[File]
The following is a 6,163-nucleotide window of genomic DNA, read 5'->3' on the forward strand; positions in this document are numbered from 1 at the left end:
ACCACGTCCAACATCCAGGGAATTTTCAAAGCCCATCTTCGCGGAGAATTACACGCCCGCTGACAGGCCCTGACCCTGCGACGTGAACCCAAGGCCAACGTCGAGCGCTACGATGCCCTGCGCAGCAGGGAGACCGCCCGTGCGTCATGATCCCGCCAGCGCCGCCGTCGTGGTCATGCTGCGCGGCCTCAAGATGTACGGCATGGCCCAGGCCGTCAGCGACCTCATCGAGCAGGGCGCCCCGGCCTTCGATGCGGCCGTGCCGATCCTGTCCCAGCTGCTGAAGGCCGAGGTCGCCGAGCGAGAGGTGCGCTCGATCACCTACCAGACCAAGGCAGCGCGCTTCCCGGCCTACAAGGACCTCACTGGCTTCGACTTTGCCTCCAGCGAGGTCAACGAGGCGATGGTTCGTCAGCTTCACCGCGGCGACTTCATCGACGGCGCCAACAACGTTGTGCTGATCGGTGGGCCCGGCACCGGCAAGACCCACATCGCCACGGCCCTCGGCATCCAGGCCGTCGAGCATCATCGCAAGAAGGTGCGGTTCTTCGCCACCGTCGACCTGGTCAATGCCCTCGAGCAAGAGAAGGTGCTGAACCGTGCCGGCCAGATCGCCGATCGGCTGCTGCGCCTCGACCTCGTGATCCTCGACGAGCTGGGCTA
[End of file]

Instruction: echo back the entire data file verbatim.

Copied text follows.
The following is a 6,163-nucleotide window of genomic DNA, read 5'->3' on the forward strand; positions in this document are numbered from 1 at the left end:
ACCACGTCCAACATCCAGGGAATTTTCAAAGCCCATCTTCGCGGAGAATTACACGCCCGCTGACAGGCCCTGACCCTGCGACGTGAACCCAAGGCCAACGTCGAGCGCTACGATGCCCTGCGCAGCAGGGAGACCGCCCGTGCGTCATGATCCCGCCAGCGCCGCCGTCGTGGTCATGCTGCGCGGCCTCAAGATGTACGGCATGGCCCAGGCCGTCAGCGACCTCATCGAGCAGGGCGCCCCGGCCTTCGATGCGGCCGTGCCGATCCTGTCCCAGCTGCTGAAGGCCGAGGTCGCCGAGCGAGAGGTGCGCTCGATCACCTACCAGACCAAGGCAGCGCGCTTCCCGGCCTACAAGGACCTCACTGGCTTCGACTTTGCCTCCAGCGAGGTCAACGAGGCGATGGTTCGTCAGCTTCACCGCGGCGACTTCATCGACGGCGCCAACAACGTTGTGCTGATCGGTGGGCCCGGCACCGGCAAGACCCACATCGCCACGGCCCTCGGCATCCAGGCCGTCGAGCATCATCGCAAGAAGGTGCGGTTCTTCGCCACCGTCGACCTGGTCAATGCCCTCGAGCAAGAGAAGGTGCTGAACCGTGCCGGCCAGATCGCCGATCGGCTGCTGCGCCTCGACCTCGTGATCCTCGACGAGCTGGGCTA